Political News

It's time to revisit Donald Trump's 'battery' theory of life force

Posted February 8, 2019 10:19 a.m. EST

— When Donald Trump heads to Walter Reed's medical hospital Friday afternoon for his annual physical, he will bring with him a very interesting -- and still undercovered -- theory of exercise and energy.

In a terrific piece on Trump's physical health, CNN's Jeremy Diamond and Kevin Liptak give us a hint of it (bolding is mine):

"Nearly a dozen White House officials and sources close to Trump said they don't believe he's set foot in the fitness room in the White House residence, maintaining his view that exercise would be a waste of the energy he has always touted as one of his best attributes."

For the uninitiated: Trump ascribes to what has been described as the "battery" theory of, um, life force. Evan Osnos, in a profile of Trump in the New Yorker a few years back, described it thusly: "Other than golf, he considers exercise misguided, arguing that a person, like a battery, is born with a finite amount of energy."

Exercise, other than golf, of course, is viewed by Trump as an unnecessary drawing down of your battery life.

This, from the book "Trump Revealed" by Washington Post reporters Michael Kranish and Marc Fisher, explains Trump's theory in a bit more detail:

"After college, after Trump mostly gave up his personal athletic interests, he came to view time spent playing sports as time wasted. Trump believed the human body was like a battery, with a finite amount of energy, which exercise only depleted. So he didn't work out. When he learned that John O'Donnell, one of his top casino executives, was training for an Ironman triathlon, he admonished him, 'You are going to die young because of this.'"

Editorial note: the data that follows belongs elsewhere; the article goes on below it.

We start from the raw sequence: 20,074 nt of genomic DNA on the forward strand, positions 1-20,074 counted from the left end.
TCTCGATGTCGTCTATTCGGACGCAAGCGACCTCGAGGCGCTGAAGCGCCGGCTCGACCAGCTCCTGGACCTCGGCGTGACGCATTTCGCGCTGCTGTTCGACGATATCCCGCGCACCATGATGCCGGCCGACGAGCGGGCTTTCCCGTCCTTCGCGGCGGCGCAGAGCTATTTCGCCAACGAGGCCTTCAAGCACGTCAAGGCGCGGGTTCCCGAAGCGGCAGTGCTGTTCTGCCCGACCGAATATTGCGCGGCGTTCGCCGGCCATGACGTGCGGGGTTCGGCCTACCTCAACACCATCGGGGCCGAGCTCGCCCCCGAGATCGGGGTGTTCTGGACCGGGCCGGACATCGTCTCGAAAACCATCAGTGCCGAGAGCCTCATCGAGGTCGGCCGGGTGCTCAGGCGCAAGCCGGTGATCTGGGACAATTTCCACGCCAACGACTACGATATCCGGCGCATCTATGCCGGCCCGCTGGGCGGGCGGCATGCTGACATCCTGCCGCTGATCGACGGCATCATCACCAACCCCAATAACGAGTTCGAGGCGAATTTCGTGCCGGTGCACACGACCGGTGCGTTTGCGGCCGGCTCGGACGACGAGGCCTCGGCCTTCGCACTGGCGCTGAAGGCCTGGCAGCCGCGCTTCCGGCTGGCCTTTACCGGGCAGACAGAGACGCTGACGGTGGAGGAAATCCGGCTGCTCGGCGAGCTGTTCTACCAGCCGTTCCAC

And then there's was this, from a 2015 New York Times magazine profile of Trump:

"Trump said he was not following any special diet or exercise regimen for the campaign. 'All my friends who work out all the time, they're going for knee replacements, hip replacements -- they're a disaster,' he said. He exerts himself fully by standing in front of an audience for an hour, as he just did. 'That's exercise.'"

During the 2016 campaign, Trump released scant details about his medical history. His longtime personal doctor, Harold Bornstein, released a letter in December 2015 proclaiming that: "If elected, Mr. Trump, I can state unequivocally, will be the healthiest individual ever elected to the presidency." (At 70, Trump was the oldest president ever elected to a first term.)

Since he was elected president, Trump has had a single physical -- administered by Ronny Jackson, who was the White House physician at the time -- in January 2018. At that time, Jackson pronounced Trump in excellent overall health. He later added Trump was in "very, very good health" and insisted that "I have absolutely no concerns about his cognitive ability." Asked how Trump, who disdains exercise and delights in fast food, could be such the picture of health, Jackson responded: "He has incredible genes, I just assume."

(Based at least in part on that performance before the press, Jackson was nominated to be the secretary of the Department of Veterans Affairs. He withdrew his nomination in April 2018 after a series of reports regarding his drinking habits and allegations that he had doled out prescription drugs willy-nilly - allegations he has denied. Earlier this week, Trump nominated Jackson for a military promotion.)

While Jackson issued a largely glowing report in Trump's health, he did say that he had urged the President to get more exercise. Soon after Jackson's press conference, Trump sat down for an interview with Reuters and was asked about his physical fitness.

"I get exercise. I mean I walk, I this, I that," Trump said. "I run over to a building next door. I get more exercise than people think."


That dearth of exercise has apparently continued. "The President received a diet and exercise plan last year after his annual physical, but the President admits he has not followed it religiously," Hogan Gidley, the principal deputy White House press secretary, told CNN on Thursday.

None of this should be surprising. It's not that Trump, like most of us, wishes he could make more time for exercise but struggles to fit it into his very busy schedule. It's that he believes exercise is actually a negative thing, draining your life battery for no real point. Which is, um, not borne out by, well, doctors.

In short: No matter what advice the doctors give Trump after his physical Friday, don't expect him on a treadmill anytime soon. Or ever.